The second is Willy Wonka, the genius who owns the factory in Charlie and the Chocolate Factory and eventually gives it all away to Charlie’s family.
The third is Margaret Hodge, Labour chair of the Public Accounts Committee, who, as you know, has been very critical of Google in the last few days.
And the fourth is Google, along with your founding slogan: “Don’t be evil”.
So, as they say on “Have I Got News from You?”, I’d like people to tell me who is the odd one out.
Well, I’ll tell you my answer.
My answer is that it is my dad.
Because he’s the only one who thought that the route to a fair society was not through capitalism but through socialism based on public ownership.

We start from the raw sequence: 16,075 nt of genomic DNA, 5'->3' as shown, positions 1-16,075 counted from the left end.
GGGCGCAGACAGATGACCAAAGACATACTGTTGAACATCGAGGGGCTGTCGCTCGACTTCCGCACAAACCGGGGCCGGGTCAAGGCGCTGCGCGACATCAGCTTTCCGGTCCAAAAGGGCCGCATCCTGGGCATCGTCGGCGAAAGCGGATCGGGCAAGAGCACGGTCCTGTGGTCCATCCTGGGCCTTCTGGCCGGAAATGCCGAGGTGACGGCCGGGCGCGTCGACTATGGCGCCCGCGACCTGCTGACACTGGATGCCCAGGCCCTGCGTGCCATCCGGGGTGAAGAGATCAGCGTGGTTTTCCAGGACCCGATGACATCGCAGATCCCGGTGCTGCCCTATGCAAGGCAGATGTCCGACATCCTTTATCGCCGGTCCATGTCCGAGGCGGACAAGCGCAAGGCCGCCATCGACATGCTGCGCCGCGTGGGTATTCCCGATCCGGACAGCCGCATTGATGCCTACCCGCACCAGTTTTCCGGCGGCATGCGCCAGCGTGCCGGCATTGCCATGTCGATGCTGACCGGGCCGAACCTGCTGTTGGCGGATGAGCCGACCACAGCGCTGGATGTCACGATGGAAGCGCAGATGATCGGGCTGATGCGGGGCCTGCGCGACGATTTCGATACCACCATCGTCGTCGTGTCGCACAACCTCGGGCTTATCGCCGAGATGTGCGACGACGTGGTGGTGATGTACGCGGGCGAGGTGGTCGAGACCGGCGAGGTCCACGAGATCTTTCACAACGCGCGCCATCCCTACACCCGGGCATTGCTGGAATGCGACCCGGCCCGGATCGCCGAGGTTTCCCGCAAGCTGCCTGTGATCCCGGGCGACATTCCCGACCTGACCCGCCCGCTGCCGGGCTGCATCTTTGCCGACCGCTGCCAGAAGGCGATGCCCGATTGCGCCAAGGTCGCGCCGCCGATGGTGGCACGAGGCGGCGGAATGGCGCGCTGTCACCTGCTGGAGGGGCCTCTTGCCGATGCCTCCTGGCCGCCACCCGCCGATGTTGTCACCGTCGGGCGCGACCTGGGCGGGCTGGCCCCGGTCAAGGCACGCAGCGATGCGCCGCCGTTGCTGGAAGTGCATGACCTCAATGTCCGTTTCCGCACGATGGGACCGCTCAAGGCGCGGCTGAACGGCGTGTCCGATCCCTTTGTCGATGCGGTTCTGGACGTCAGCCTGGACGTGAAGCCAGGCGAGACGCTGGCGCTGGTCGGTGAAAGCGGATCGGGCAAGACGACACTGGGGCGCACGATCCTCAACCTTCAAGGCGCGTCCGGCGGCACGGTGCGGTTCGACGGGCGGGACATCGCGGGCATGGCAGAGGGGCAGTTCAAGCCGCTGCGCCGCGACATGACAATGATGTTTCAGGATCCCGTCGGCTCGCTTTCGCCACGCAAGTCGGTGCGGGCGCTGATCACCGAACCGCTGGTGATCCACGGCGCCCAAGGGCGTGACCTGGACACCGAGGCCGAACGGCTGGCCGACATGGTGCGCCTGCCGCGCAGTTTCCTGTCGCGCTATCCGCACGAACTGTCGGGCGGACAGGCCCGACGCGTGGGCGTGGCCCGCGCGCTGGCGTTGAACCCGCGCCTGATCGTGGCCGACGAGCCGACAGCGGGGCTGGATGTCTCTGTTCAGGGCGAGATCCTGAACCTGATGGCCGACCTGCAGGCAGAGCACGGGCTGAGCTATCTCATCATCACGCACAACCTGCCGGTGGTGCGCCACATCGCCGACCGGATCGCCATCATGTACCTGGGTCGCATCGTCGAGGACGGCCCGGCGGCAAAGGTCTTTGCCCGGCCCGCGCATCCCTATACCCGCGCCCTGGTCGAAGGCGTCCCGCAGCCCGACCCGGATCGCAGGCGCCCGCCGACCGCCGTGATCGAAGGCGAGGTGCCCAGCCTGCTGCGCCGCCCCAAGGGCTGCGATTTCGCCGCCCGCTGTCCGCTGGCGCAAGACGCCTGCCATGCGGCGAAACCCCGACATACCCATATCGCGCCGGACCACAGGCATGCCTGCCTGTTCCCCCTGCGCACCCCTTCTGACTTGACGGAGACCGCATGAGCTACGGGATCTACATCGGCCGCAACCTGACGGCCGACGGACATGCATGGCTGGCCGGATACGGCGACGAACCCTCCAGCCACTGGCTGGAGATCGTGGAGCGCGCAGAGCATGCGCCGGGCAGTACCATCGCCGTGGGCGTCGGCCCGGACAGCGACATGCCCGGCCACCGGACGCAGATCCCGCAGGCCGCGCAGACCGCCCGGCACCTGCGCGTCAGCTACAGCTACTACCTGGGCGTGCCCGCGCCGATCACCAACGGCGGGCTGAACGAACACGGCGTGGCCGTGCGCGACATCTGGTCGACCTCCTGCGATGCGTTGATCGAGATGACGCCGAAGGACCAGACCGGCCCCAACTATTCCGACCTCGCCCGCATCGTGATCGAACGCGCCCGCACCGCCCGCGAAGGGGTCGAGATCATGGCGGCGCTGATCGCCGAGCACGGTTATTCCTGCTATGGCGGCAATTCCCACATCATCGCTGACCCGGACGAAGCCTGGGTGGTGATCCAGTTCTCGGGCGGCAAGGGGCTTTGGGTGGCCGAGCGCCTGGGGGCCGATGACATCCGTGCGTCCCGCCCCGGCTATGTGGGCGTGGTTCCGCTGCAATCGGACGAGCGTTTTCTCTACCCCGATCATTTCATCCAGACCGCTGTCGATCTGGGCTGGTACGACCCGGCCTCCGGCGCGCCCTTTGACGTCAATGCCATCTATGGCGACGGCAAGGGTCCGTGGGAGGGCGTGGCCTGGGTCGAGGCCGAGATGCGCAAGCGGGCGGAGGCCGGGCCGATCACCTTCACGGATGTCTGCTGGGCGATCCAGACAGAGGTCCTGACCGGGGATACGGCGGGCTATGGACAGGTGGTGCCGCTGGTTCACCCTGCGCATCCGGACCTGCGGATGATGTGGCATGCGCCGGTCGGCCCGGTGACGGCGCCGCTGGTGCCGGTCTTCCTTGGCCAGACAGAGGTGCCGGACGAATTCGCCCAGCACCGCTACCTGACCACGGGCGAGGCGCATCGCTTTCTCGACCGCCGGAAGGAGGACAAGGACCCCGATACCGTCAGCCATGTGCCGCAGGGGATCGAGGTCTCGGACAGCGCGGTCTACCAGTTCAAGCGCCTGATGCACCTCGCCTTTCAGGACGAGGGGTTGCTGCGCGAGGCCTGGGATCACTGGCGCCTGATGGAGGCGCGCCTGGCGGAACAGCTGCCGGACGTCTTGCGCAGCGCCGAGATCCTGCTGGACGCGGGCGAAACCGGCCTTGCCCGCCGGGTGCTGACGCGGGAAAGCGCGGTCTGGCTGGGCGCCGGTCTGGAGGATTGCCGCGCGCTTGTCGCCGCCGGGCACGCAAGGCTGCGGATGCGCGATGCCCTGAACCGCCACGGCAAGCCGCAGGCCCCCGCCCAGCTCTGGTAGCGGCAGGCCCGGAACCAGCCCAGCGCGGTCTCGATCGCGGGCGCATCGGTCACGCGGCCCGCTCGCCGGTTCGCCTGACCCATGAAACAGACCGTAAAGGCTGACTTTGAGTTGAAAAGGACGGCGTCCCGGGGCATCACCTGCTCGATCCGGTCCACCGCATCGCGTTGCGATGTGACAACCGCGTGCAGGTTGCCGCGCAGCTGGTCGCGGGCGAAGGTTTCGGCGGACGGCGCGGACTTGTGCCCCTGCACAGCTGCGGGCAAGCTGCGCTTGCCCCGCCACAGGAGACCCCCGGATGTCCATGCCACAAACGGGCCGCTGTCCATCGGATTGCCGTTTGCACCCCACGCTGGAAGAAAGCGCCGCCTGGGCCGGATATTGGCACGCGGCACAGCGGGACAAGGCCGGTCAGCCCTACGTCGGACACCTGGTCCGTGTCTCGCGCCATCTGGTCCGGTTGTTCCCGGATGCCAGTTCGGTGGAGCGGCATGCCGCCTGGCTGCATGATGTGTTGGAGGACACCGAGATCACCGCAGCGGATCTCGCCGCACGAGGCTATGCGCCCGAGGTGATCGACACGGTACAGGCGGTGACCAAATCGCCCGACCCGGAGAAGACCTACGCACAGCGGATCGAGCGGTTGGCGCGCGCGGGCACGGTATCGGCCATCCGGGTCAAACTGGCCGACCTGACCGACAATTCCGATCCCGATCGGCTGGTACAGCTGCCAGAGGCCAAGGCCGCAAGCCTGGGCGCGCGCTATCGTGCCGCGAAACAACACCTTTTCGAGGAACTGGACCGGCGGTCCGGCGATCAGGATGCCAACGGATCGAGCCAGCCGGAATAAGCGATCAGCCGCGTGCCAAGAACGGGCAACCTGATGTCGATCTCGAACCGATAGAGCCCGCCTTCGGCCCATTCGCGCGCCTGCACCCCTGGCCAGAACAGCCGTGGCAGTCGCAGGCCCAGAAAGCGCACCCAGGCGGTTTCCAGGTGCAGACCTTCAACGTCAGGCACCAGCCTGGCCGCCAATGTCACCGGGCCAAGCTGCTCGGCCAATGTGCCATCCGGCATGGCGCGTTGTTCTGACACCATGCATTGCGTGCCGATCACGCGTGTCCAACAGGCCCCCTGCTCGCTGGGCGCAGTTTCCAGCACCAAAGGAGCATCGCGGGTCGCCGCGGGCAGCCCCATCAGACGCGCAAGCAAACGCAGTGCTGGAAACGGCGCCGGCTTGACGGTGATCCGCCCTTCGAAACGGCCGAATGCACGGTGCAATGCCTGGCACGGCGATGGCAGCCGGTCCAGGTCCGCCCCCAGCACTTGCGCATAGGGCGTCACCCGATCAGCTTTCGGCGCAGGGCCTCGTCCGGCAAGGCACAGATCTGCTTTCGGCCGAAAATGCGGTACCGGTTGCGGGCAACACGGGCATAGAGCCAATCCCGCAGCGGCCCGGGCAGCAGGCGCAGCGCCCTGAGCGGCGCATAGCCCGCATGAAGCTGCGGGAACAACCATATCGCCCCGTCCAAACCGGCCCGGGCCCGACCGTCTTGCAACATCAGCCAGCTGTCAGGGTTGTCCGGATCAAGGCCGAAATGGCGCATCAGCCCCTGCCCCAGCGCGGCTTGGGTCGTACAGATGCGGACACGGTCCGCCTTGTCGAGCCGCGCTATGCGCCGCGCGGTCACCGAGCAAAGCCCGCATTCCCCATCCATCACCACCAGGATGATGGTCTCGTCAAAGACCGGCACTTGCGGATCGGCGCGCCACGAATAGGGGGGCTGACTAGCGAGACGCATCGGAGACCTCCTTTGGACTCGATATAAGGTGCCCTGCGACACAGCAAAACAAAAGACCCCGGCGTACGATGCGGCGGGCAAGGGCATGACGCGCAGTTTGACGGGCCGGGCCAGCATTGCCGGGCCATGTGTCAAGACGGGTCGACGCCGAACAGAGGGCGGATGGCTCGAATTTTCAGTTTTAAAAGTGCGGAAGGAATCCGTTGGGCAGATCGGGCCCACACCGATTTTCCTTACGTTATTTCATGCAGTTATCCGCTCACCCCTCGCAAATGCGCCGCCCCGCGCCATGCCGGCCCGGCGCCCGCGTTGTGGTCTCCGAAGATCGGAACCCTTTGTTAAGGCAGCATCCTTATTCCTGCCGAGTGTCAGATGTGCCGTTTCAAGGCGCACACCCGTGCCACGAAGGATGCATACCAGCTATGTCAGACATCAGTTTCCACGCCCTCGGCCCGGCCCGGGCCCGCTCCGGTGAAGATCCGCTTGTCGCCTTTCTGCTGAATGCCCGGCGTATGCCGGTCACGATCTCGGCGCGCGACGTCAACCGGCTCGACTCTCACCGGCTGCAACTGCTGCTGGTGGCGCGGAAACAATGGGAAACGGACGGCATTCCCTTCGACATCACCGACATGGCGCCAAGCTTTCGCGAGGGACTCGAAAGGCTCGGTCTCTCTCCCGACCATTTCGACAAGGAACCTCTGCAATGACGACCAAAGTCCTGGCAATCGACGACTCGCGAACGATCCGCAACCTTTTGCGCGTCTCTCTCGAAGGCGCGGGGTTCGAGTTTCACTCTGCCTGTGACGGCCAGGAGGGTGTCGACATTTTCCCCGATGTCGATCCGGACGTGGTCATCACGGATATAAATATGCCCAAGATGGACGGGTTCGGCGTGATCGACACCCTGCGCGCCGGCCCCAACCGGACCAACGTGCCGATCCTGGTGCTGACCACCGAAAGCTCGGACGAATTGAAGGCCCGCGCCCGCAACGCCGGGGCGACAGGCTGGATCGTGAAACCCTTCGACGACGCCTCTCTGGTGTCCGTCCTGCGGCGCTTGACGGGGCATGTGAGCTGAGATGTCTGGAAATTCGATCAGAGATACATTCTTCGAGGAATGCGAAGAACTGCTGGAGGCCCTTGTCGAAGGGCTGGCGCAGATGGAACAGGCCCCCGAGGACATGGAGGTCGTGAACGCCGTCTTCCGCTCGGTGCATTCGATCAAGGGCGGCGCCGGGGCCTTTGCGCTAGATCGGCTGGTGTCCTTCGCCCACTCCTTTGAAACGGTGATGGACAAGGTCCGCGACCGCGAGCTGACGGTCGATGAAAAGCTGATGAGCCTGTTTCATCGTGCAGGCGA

It wasn’t just my dad who thought it, of course.
Until 1995 this view was enshrined on the membership card of the party I now lead.
Tony Blair got rid of it and rightly so, because nationalising the major industries is not the route to a fair society.
That’s right. It’s the Labour Party’s position now that fictional chocolate factory-owner offers a better model for society than Clause 4. So, let’s look at exactly what kind of model for capitalism, Mr Wonka provides.
WORKFORCE: Taking advantage of a large population of displaced peoples with limited language skills (Wonka boasts that this makes them immune to attempts at industrial sabotage), Wonka has no native workers in his factory at all. By employing physically-handicapped immigrants, who appear to be in a situation close to indentured servitude he further depresses wages in Britain and exploits a community he seems unwilling to help repatriate.